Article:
ARTS, INTERVIEWS

“To know we are not alone is one of the most important things to a human being’’

Singer-Songwriter Bob Ryan On Art, Storytelling, Music and Bosnia

bobryan2By: Medina Malagić

Singer-Songwriter Bob Ryan began writing at a young age. For him, writing was the tool that he began to use so that he could tell his story and make himself understood. Describing himself as an emotional, introverted over thinker, the one thing that he did not want was to remain misunderstood.

A song by Paul Simon called “I am a Rock” left an indelible impression on Bob when he first heard the song in his youth. Even though the song is melancholy, Bob realized the power of a song in making people feel less alone. “You can say something in a song that you can never say to someone, and people will listen”.

As he found creative ways to channel authentic self-expression and to cultivate his multifaceted talents, he came to the realization that he is not alone and that there are people out there who share the same universal sentiments. This inevitably fostered in him a deep sense of connection and community.

Involvement With The Bosnian Diaspora Community

Bob became involved with Bosnians who were forced to flee their homeland as a result of the conflict in the 1990’s and settled in Phoenix, Arizona. Uprooted from their homes and starting life in a new country, many Bosnians arrived with little or no knowledge of English and were traumatized with what they had to endure in a country that was ravaged by war.

He began to write songs based on his experiences and the stories that he heard from his Bosnian friends in Phoenix. He then wrote a play based on the compilation of all the stories that he had heard from Bosnians who settled in Phoenix. He also produced a CD of music focused on BiH, which he describes as instrumental pieces that were used as transitional music in his play, as well as songs with lyrics that talk about the war and his view of how people felt and thought about their experiences during the war.

Art and Storytelling As Healing Tools

As Bob formed a deeper personal relationship with his Bosnian friends, he became more adeptly attuned to the ways in which they coped with their trauma and how they were provided the space to freely speak about and process their individual stories.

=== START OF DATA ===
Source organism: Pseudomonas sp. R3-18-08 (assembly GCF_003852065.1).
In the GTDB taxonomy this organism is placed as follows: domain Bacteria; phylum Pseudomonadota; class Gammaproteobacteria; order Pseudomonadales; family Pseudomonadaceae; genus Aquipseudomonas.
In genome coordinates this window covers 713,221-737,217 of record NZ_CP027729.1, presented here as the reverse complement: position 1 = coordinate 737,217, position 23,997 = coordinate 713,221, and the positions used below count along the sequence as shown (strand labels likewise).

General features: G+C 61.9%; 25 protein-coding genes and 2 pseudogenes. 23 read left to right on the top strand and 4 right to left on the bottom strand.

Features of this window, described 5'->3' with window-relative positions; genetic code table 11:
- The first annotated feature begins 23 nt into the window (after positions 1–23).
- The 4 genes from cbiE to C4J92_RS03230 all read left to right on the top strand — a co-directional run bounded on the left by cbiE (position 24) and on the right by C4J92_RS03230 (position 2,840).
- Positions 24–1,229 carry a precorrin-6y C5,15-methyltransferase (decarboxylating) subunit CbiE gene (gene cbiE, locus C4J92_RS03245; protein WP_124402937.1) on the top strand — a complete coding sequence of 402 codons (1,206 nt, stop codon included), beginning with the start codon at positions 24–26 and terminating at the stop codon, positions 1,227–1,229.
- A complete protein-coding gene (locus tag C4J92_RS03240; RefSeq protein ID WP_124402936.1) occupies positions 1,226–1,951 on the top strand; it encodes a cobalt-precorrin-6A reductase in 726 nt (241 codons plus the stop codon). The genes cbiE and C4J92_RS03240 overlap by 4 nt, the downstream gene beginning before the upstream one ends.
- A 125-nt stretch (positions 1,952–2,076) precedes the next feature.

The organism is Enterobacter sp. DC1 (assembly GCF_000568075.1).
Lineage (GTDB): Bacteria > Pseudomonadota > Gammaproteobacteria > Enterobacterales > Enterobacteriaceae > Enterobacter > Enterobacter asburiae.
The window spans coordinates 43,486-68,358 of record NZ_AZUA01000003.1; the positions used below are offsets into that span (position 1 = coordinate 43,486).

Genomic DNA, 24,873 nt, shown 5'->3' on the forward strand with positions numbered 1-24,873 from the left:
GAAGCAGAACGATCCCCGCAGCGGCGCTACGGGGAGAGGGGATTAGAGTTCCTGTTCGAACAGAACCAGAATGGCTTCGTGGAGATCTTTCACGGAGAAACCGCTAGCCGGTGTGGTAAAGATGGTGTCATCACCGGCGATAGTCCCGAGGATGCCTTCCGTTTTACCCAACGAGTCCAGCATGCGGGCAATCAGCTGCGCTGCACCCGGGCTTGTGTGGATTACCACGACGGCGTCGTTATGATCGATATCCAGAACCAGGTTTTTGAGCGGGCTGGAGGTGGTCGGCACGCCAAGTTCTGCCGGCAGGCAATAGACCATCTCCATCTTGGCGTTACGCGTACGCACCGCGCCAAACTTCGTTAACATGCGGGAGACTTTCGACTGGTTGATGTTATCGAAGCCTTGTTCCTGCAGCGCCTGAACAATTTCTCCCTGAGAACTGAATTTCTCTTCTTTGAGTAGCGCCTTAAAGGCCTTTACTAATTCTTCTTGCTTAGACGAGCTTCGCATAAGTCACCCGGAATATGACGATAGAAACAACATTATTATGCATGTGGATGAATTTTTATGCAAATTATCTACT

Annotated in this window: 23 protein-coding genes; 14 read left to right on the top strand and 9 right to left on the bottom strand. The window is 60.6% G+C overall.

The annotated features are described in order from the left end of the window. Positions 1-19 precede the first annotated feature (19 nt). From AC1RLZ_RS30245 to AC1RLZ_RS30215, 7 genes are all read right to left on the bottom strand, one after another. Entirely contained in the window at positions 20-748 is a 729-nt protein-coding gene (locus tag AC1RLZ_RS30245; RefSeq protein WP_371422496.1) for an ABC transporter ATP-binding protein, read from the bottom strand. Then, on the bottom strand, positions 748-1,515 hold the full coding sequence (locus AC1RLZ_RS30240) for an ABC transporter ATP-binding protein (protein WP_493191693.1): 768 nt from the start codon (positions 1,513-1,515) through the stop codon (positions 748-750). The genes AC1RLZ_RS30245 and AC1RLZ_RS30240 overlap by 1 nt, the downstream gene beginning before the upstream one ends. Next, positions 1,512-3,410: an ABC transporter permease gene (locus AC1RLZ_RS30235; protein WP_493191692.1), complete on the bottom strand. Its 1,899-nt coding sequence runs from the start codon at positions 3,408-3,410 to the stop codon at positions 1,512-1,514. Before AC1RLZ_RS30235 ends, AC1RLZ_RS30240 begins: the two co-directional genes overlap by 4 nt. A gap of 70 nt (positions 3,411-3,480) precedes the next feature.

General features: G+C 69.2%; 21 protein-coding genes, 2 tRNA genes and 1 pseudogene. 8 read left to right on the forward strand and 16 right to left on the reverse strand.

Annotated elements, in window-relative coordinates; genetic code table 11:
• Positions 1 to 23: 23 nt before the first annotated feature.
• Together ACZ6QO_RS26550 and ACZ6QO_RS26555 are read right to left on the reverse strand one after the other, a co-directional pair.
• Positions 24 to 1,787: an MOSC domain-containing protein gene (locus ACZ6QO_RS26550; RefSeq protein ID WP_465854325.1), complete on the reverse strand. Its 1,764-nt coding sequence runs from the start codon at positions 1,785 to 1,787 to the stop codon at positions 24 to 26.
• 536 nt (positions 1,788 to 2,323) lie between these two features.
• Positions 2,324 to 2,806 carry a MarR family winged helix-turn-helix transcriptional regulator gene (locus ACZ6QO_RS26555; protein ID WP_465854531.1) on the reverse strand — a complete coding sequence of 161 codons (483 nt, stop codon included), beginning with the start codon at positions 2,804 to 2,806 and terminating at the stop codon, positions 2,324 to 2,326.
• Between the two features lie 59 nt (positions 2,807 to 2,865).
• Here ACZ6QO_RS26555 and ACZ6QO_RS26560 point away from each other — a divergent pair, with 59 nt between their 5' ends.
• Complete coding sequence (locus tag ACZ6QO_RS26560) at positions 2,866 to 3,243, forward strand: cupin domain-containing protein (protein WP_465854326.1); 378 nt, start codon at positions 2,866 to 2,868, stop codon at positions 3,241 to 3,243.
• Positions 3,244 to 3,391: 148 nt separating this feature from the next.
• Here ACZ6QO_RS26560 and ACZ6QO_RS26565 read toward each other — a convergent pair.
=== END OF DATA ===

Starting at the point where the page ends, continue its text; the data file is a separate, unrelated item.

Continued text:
Through listening to their stories, Bob noticed that it was a way for people to confront their trauma, speak about it and get over it just a little bit. For some of his friends, nervous breakdowns and illness took over about three years after they moved to the USA, the result of bottling everything up and not processing what they had been through in wartime Bosnia.

He said that the mentality among the Bosnian community at that time was a willful neglect of the past. This was a coping mechanism. Since most people were not able to speak with their fellow Bosnians for this reason, Bob says some people began to grapple with what they had been through only fifteen years after they arrived to the USA. For others, being able to speak with Americans about their experiences gave them the chance to deal with their past through storytelling.

“It was a good thing that I got to know Bosnians in Phoenix, where once we were able to communicate (some already knew some English or a translator was used), they found it easier to speak with Americans about their experience’’.

From Arizona to Bosnia

For the first time in 2010, Bob held a series of performances in BiH. He teamed up with a multi-talented friend from Phoenix and they played together first in Phoenix, and then went to BiH and held concerts in Mostar, Sarajevo and in the village of Breza.

Several weeks ago, he came back to BiH and put on a lively performance in City Pub in Sarajevo and held a series of art and storytelling workshops at the Izvor Center in Sarajevo. He combines his lectures with a collaborative and inclusive approach, because since he is bringing his own frame of reference to the workshop, he wants people to speak about their own experiences. By speaking about things that are universal, it is a way to foster a sense of communalism.

He believes that art can be a useful way for people to tell their stories. “Telling our story helps us to heal from the hurts of our past. Talking helps, and that is the premise. Art is a way of telling your story, and you can tell your story in songwriting, making videos, painting, etc’’. So, he decided to address the three areas of writing, music and visual art and have people, artists and non-artists, come together to present their works to one another.

For Bob, this was a chance for people to share something that touched them deeply. The workshop was open to both artists and non-artists, although everyone who participated either had some knowledge and skills in art or was interested in art. This was Bob’s way of providing people with a space that was conducive to breaking down mental barriers and paving the path towards self-expression that was devoid of fear and uncertainty.

“I try hard to free people to do what is in their heart. When we came to Bosnia, it is what we wanted to do. How can we help? We don’t have any money or business skills. But we have the ability to encourage people to feel free and share what is in their heart. This is what we are trying to do, and bit by bit, we have taught English classes and held day camps for children. Life does not have to be the same each day. You can try something different and hope for something more. It is easy for us to sink into the normalcy of our lives. I hope this workshop was encouraging for someone to try something new and to believe that what they are doing is worth it”.

 

 

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